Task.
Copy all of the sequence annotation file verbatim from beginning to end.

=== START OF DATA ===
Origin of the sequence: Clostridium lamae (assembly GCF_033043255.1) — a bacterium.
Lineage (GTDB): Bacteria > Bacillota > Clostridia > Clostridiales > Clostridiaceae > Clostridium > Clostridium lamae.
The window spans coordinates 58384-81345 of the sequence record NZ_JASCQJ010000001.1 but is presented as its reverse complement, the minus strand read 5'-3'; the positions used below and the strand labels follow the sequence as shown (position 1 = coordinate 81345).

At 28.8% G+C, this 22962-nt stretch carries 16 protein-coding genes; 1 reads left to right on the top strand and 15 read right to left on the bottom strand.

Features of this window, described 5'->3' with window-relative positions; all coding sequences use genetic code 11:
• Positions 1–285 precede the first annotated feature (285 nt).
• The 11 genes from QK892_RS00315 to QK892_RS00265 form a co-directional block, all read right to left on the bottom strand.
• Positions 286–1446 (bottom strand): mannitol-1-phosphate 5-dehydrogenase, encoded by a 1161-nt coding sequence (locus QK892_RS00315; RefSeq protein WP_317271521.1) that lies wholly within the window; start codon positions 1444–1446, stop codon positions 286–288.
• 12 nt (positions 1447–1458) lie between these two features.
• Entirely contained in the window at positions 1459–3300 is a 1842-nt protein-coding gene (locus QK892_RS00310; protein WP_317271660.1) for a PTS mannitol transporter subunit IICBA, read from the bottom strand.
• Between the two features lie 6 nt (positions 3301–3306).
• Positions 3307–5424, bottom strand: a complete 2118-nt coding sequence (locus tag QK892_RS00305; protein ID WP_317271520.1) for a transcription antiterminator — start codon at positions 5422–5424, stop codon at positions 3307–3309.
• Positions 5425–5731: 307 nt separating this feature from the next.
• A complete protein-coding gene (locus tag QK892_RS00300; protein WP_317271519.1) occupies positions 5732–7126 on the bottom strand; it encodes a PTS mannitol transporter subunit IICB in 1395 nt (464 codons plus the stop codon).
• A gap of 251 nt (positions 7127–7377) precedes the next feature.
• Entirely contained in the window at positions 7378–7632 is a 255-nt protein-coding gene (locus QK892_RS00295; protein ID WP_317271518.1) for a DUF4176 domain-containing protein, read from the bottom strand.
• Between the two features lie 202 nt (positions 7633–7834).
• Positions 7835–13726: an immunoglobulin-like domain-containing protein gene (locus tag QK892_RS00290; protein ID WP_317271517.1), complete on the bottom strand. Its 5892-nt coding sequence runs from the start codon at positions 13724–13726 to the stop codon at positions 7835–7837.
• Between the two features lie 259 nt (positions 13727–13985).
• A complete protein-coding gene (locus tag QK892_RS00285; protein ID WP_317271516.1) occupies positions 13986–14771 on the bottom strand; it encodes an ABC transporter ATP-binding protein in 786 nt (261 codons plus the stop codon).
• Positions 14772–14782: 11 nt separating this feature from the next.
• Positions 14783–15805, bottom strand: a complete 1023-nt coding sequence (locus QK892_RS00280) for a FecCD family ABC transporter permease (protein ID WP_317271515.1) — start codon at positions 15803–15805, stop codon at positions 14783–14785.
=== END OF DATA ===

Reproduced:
Origin of the sequence: Clostridium lamae (assembly GCF_033043255.1) — a bacterium.
Lineage (GTDB): Bacteria > Bacillota > Clostridia > Clostridiales > Clostridiaceae > Clostridium > Clostridium lamae.
The window spans coordinates 58384-81345 of the sequence record NZ_JASCQJ010000001.1 but is presented as its reverse complement, the minus strand read 5'-3'; the positions used below and the strand labels follow the sequence as shown (position 1 = coordinate 81345).

At 28.8% G+C, this 22962-nt stretch carries 16 protein-coding genes; 1 reads left to right on the top strand and 15 read right to left on the bottom strand.

Features of this window, described 5'->3' with window-relative positions; all coding sequences use genetic code 11:
• Positions 1–285 precede the first annotated feature (285 nt).
• The 11 genes from QK892_RS00315 to QK892_RS00265 form a co-directional block, all read right to left on the bottom strand.
• Positions 286–1446 (bottom strand): mannitol-1-phosphate 5-dehydrogenase, encoded by a 1161-nt coding sequence (locus QK892_RS00315; RefSeq protein WP_317271521.1) that lies wholly within the window; start codon positions 1444–1446, stop codon positions 286–288.
• 12 nt (positions 1447–1458) lie between these two features.
• Entirely contained in the window at positions 1459–3300 is a 1842-nt protein-coding gene (locus QK892_RS00310; protein WP_317271660.1) for a PTS mannitol transporter subunit IICBA, read from the bottom strand.
• Between the two features lie 6 nt (positions 3301–3306).
• Positions 3307–5424, bottom strand: a complete 2118-nt coding sequence (locus tag QK892_RS00305; protein ID WP_317271520.1) for a transcription antiterminator — start codon at positions 5422–5424, stop codon at positions 3307–3309.
• Positions 5425–5731: 307 nt separating this feature from the next.
• A complete protein-coding gene (locus tag QK892_RS00300; protein WP_317271519.1) occupies positions 5732–7126 on the bottom strand; it encodes a PTS mannitol transporter subunit IICB in 1395 nt (464 codons plus the stop codon).
• A gap of 251 nt (positions 7127–7377) precedes the next feature.
• Entirely contained in the window at positions 7378–7632 is a 255-nt protein-coding gene (locus QK892_RS00295; protein ID WP_317271518.1) for a DUF4176 domain-containing protein, read from the bottom strand.
• Between the two features lie 202 nt (positions 7633–7834).
• Positions 7835–13726: an immunoglobulin-like domain-containing protein gene (locus tag QK892_RS00290; protein ID WP_317271517.1), complete on the bottom strand. Its 5892-nt coding sequence runs from the start codon at positions 13724–13726 to the stop codon at positions 7835–7837.
• Between the two features lie 259 nt (positions 13727–13985).
• A complete protein-coding gene (locus tag QK892_RS00285; protein ID WP_317271516.1) occupies positions 13986–14771 on the bottom strand; it encodes an ABC transporter ATP-binding protein in 786 nt (261 codons plus the stop codon).
• Positions 14772–14782: 11 nt separating this feature from the next.
• Positions 14783–15805, bottom strand: a complete 1023-nt coding sequence (locus QK892_RS00280) for a FecCD family ABC transporter permease (protein ID WP_317271515.1) — start codon at positions 15803–15805, stop codon at positions 14783–14785.